Organisations across Wales will receive over £1.9m to help tackle food poverty, assisting with food insecurities within local communities. This will also focus on addressing food issues in a more sustainable way, working with local and regional partners to meet the specific needs of their communities.
Valley Pantries, which is run by the housing association Linc Cymru, has been awarded over £31,000 to further aid their work in Bridgend.
Karen Jeffreys, Community Engagement Manager at Linc Cymru, said: “The coronavirus pandemic shone a light on the financial hardship many people are experiencing. At Linc, we work closely with the local community and our partners to support our residents, and projects such as Valley Pantries have been an effective and necessary help throughout the pandemic.
“Delivering over 4,000 bags of affordable food to residents in Bridgend, the project has shown the true power of community. We are delighted to see Valley Pantries receive this vital funding from Welsh Government, enabling them to continue to provide access to healthy, affordable food and explore new ideas, such as community food growing.”
The local voluntary council for Wrexham County Borough, AVOW, have been awarded over £91,000 to refit local food banks and co-ordinate services.
Chief Executive at AVOW, John Gallanders, said: “At the beginning of Covid, AVOW created a forum consisting of 20 or so organisations dealing with food poverty who identified the need for this funding in order to become more effective and sustainable, so we are delighted to have received this funding to help tackle some of the issues.
“This funding is going to make such a difference to the lives of so many people across Wrexham County Borough.”
There will be a small AVOW grant scheme, where any food poverty initiative can apply, with areas of work that require amounts of money up to £2,000 identified. This will also involve a research project to identify current provision and needs across Wrexham, and to identify developmental opportunities for the network.
There have been a range of different types of projects that have received funding, including those which will; help improve facilities for community cafes and food banks; establish food pantries; support the development of hubs and advice centres; and strengthen community growing projects.
Their future plans also include training and capacity building for volunteers, opportunities for skills development and support for longer-term solutions to address food insecurity. This also includes dealing with the immediate demands.
Anglesey County Borough Council have been awarded £100,000 to support food banks and provide funding for community allotments and cooking classes.
The Council’s Head of Housing Services, Ned Michael, said: “Tackling food poverty and insecurity continues to be one of our main priorities. Since the start of the Covid-19 pandemic in March 2020, our food banks have seen a substantial increase in demand.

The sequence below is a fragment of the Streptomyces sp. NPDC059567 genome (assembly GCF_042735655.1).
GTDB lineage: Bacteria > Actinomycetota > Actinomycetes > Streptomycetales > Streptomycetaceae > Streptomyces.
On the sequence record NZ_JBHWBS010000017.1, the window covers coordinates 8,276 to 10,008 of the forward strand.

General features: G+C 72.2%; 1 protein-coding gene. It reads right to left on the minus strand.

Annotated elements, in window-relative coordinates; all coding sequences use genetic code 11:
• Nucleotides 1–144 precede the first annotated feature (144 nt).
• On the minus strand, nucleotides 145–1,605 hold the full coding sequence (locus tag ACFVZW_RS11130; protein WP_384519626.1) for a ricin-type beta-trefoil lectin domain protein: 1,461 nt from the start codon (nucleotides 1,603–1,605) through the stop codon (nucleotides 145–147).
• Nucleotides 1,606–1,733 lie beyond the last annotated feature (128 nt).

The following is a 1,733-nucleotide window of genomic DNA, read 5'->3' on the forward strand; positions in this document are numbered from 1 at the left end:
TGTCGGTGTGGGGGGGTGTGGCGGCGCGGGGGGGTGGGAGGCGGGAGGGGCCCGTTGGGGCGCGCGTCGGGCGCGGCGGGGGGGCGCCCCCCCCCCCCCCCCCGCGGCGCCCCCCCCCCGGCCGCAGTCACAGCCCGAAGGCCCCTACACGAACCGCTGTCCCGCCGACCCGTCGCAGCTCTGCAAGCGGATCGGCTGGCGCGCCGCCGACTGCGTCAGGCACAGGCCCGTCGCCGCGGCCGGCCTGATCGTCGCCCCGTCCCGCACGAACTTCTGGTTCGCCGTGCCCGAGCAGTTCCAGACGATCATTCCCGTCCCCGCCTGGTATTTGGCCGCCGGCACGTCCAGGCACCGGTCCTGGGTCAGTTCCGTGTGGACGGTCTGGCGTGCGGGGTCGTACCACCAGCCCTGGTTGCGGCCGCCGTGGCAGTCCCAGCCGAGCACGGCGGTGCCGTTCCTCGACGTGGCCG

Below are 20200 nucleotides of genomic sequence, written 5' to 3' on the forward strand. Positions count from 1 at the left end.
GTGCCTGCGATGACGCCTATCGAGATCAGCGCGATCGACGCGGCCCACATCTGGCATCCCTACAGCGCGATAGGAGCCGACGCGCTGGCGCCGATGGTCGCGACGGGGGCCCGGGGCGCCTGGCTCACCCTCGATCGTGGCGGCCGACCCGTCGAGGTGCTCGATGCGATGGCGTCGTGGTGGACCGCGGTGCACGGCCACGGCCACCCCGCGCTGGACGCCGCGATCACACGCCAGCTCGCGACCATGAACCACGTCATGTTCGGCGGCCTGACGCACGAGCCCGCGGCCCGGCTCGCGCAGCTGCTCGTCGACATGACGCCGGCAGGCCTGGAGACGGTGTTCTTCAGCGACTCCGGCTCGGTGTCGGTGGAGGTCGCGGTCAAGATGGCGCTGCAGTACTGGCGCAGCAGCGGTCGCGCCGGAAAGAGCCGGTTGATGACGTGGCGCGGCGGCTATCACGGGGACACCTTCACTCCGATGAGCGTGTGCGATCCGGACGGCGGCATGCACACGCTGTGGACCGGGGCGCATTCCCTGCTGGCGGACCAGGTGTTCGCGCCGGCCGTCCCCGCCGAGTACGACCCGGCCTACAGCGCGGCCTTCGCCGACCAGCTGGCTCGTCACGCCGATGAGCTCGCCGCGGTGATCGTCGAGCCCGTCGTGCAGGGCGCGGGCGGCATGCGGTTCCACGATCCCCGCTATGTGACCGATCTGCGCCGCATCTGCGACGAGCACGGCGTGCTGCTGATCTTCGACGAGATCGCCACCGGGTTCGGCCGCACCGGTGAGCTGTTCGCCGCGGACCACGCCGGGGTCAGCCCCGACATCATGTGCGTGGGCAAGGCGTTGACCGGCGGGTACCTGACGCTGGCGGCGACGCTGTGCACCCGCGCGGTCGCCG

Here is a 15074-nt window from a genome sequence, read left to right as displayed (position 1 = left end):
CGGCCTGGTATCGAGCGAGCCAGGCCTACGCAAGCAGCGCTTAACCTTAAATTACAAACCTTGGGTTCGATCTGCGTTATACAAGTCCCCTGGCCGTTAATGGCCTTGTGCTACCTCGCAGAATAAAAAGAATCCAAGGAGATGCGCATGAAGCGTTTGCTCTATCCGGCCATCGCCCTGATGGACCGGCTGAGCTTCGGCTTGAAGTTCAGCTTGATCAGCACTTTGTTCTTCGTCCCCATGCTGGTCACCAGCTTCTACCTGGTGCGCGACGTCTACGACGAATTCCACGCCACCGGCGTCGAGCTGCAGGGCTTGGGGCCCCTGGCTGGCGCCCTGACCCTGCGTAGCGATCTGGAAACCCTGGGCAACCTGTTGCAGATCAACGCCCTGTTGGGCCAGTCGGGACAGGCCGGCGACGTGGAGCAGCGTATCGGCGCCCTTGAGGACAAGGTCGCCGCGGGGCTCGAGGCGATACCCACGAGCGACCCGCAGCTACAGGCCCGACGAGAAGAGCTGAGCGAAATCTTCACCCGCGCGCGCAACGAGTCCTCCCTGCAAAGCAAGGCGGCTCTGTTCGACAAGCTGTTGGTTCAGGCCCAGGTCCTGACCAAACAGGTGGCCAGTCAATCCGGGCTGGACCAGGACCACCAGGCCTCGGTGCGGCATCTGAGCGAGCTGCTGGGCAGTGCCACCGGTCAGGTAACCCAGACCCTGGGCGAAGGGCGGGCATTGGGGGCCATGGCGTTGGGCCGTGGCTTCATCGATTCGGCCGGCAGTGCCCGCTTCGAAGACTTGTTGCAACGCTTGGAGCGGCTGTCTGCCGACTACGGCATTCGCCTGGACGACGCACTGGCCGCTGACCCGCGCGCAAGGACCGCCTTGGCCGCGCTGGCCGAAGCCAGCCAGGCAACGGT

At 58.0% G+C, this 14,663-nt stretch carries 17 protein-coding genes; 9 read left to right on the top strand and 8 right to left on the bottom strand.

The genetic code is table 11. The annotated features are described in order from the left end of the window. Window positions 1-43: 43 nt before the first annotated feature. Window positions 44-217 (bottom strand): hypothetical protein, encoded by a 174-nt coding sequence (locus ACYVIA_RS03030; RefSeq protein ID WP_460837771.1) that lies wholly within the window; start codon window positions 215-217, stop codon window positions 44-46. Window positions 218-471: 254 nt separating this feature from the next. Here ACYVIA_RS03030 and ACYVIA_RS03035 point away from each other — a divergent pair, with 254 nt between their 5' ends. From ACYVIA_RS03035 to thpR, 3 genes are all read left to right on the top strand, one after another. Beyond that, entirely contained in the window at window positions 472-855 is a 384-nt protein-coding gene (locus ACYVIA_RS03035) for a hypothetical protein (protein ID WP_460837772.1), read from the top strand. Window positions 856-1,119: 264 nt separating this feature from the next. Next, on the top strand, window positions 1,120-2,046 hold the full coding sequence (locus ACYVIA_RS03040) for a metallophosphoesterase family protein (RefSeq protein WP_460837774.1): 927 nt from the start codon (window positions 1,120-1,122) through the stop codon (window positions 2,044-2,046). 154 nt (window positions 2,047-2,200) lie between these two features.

“This grant will allow us the opportunity to undertake further interventions to assist vulnerable households on Anglesey. The funding approach saw several public sector and third sector providers work collaboratively to map out current and, potential future demand.
“This allowed our funding bid to focus on improving access to affordable and nutritious food through Bwyd Da Môn. Thus, alongside providing cooking skills, which will be community-based training sessions delivered by Grwp Llandrillo Menai. Part of this funding will allow our community to add value to existing allotment sites in order to increase fresh produce that will be utilised by our food banks and Bwyd Da Môn.”
Minister for Social Justice, Jane Hutt, said: “The pandemic has had a profound financial impact on so many. Whilst we are working to help families to maximise their incomes and build financial resilience, tackling food poverty and food insecurity continues to exist.
“Although key levers for tackling poverty, such as powers over the tax and welfare systems including Universal Credit, sit with the UK Government, there is much we can do here in Wales to mitigate the impact of poverty and improve outcomes wherever we possibly can. This £1.9m fund will help to support communities and their residents at a local, tailored level.”
The Welsh Government has also taken other steps to try and combat this, such as making free school meals available throughout the holidays this financial year; and supporting a range of other community food initiatives, such as the Big Bocs Bwyd project operating in schools and helping to measurably reduce food waste at a commercial, community and household level.